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After Adlestrop
After Adlestrop
Price: 1.95

3 of 3 people found the following review helpful
4.0 out of 5 stars An original and extremely well-imagined story, 3 July 2012
This review is from: After Adlestrop (Kindle Edition)
The whole concept of After Adlestrop is original and extremely well-imagined. It is inspired by the poem by Edward Thomas, about a deserted English country railway platform in 1914. In this novel someone does alight from the train, a young woman. We follow Diana Dumont from 1914 to her death aged 90. As she writes: 'I ran away from home when I was seventeen. I lived through two world wars. I was loved by and loved two wonderful men, one of whose children I bore. I was loved by and loved a wonderful woman. I have killed two men.'
This is a charming story, the characters engage the reader and the narrative maintains momentum throughout. It is graced with Edwardian expressions which give flavour but are not overdone. The story never flags.
My one criticism is that 50,000 words is short for a novel. I would have liked the narrative to slow down in places, with more description and conversation. Another 20,000 words would have done nicely - which is testament to Davies' powers as a writer.


Poppy Day
Poppy Day
by Amanda Prowse
Edition: Paperback

16 of 19 people found the following review helpful
5.0 out of 5 stars A truly emotionally wise book, 14 Dec 2011
This review is from: Poppy Day (Paperback)
I read this remarkable book virtually in one sitting. Amanda Prowse shows great wisdom - emotional and spiritual - in the telling of this story. Her characters are convincing and the gripping tale is spiked with humour. But what I liked most of all was the close identification I felt from the moment the 'action' began. I was constantly being put into situations where I found myself asking 'what would I do here?' As though I was being taken on a journey. Without wanting to give too much away, I thought the best part of the book is that it does not end where a more conventional book might, but deals honestly with the very real issue of PTSD.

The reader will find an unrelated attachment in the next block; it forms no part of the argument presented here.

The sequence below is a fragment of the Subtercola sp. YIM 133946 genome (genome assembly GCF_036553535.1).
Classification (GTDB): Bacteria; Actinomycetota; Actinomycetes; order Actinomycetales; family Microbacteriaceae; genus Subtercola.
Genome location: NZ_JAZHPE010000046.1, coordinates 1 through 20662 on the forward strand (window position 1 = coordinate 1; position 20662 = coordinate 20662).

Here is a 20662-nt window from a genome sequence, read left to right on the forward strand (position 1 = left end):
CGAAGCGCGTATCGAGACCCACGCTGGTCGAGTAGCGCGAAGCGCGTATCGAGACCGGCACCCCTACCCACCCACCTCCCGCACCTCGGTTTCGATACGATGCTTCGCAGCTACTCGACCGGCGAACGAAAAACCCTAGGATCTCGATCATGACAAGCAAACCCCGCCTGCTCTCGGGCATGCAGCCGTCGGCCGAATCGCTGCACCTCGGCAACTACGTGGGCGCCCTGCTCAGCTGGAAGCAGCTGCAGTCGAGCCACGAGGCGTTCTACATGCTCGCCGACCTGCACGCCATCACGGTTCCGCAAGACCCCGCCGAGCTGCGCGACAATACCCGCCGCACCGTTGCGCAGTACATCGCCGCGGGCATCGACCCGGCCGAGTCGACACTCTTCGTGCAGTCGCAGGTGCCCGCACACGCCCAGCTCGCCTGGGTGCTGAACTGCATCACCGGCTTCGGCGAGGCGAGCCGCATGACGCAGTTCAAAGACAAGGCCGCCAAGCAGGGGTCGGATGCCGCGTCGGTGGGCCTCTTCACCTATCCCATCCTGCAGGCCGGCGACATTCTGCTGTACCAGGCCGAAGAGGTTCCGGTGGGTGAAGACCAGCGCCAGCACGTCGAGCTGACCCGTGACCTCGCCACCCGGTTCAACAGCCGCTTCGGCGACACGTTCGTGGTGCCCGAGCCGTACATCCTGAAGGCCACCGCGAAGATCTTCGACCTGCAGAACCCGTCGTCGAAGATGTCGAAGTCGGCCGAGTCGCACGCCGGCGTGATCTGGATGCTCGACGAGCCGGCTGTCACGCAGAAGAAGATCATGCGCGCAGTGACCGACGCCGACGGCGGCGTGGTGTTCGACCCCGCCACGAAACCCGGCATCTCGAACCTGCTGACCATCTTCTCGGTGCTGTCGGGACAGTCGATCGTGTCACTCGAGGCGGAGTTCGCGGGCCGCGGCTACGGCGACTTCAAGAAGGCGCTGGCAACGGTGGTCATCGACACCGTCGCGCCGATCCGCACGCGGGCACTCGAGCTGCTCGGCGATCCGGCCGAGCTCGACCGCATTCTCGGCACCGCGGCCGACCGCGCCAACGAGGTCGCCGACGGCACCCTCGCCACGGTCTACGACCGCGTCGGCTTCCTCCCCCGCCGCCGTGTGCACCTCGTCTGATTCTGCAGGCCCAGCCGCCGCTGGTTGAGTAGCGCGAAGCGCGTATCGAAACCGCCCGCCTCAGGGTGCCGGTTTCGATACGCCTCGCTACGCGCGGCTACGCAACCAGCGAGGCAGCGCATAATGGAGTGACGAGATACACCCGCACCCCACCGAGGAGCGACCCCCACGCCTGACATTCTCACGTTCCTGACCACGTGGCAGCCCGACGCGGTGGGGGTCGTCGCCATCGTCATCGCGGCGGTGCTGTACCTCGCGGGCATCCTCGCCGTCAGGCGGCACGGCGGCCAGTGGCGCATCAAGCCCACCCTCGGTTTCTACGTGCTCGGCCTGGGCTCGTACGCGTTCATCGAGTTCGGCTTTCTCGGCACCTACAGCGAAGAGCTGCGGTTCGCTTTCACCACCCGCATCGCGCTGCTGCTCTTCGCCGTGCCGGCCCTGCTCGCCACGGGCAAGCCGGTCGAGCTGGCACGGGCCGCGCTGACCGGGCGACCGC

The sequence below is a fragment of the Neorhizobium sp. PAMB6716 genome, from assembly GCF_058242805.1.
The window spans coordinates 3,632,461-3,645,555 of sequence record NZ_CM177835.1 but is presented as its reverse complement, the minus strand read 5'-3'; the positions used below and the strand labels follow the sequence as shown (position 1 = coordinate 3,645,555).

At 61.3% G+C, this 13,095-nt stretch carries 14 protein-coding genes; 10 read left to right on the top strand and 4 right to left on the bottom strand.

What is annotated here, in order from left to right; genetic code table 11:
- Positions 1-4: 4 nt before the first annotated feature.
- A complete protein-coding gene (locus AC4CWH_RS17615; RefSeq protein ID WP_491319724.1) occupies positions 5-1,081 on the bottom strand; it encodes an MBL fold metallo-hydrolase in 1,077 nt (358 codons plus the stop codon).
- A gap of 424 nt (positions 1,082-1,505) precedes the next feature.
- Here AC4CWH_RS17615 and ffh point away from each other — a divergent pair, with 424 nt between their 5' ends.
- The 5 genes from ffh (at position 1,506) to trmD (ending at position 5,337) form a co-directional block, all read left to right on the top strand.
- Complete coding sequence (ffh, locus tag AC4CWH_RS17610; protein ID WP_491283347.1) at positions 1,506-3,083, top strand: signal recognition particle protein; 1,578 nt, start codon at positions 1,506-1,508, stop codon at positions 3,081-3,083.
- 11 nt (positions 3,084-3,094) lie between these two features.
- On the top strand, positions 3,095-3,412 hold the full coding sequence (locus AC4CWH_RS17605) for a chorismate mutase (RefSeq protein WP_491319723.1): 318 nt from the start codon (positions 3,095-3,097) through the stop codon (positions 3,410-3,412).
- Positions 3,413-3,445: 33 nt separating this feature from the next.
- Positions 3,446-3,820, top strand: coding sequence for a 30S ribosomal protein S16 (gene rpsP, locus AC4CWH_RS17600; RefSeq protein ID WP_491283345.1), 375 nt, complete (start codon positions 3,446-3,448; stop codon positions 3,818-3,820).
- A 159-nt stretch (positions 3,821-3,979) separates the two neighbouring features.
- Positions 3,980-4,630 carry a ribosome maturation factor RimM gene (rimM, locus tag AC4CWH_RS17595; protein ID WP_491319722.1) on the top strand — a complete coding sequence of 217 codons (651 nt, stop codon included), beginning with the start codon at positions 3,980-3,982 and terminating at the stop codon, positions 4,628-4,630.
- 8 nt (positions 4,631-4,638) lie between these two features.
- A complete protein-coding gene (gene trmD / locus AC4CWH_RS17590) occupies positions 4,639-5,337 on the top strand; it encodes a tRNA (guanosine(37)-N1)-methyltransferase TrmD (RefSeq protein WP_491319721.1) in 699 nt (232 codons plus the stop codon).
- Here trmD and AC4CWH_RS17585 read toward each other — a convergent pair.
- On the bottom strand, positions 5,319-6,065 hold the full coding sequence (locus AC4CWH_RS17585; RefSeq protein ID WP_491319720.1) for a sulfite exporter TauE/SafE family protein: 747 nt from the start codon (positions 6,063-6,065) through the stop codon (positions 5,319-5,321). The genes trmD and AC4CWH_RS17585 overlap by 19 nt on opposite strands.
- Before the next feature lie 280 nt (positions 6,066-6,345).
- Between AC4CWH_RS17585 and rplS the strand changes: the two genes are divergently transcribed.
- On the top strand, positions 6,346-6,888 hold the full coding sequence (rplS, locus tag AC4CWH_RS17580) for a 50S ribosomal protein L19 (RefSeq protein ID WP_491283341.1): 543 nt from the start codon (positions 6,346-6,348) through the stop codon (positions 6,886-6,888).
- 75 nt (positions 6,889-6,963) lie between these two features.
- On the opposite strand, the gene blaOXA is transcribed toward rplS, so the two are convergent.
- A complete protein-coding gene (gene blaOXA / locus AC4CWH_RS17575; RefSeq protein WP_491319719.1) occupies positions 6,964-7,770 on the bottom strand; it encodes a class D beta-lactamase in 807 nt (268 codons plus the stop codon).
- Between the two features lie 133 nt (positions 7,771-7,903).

Entering the Circle: The Secrets of Ancient Siberian Wisdom Discovered by a Russian Psychiatrist
Entering the Circle: The Secrets of Ancient Siberian Wisdom Discovered by a Russian Psychiatrist
by Olga Kharitidi
Edition: Hardcover

1 of 1 people found the following review helpful
3.0 out of 5 stars through a glass darkly, 9 Oct 2011
I feel there are nuggets of real wisdom here, particularly linked to the practice of psychiatry and the human soul/mind. However, whatever wisdom Ms Kharitidi gleaned in the Altai is let down by the writing of this (obviously ghosted) book. Howling errors in the editing (such as 'Lev Gumilkev' instead of 'Lev Gumiliev') lead me to question the authenticity of the rest of the book. For me the book is at its most interesting where she describes her life and work in her Novosibirsk mental hospital and how her shamanic experiences influenced her work with her patients. I wish this had been developed further. I would have given the book fewer stars because it is really let down by the writing, however I was fascinated by it and felt that beneath all the poor and disjointed descriptions Ms Kharitidi had opened the door onto something I would like to explore further


A Carpet Ride to Khiva: Seven Years on the Silk Road
A Carpet Ride to Khiva: Seven Years on the Silk Road
by Christopher Aslan Alexander
Edition: Hardcover

6 of 6 people found the following review helpful
5.0 out of 5 stars a travel classic, 26 Sep 2011
I bought A Carpet Ride to Khiva because I plan to make a trip to Uzbekistan next spring and wanted some background - and I was riveted. It is a brilliant, extremely well written book which succeeds in revealing Uzbek society through the microcosm of the carpet workshop. A lot of what Alexander describes about the corruption etc is horribly familiar to me, as I lived in Russia in the 1990s.
I also found A Carpet Ride a very sensitive and compassionate book, in its portrayal of the locals and their lives. Unlike so many of today's travel writers ("look at me, what a wild time I'm having amongst these funny foreigners") Alexander keeps himself firmly in the background. I found myself actually wanting more personal detail. I loved his mother's friendship with the Afghan general. I was fascinated (and horrified) by the male conversations about women and sex, to which, as a female, I would not be privy.
A classic.


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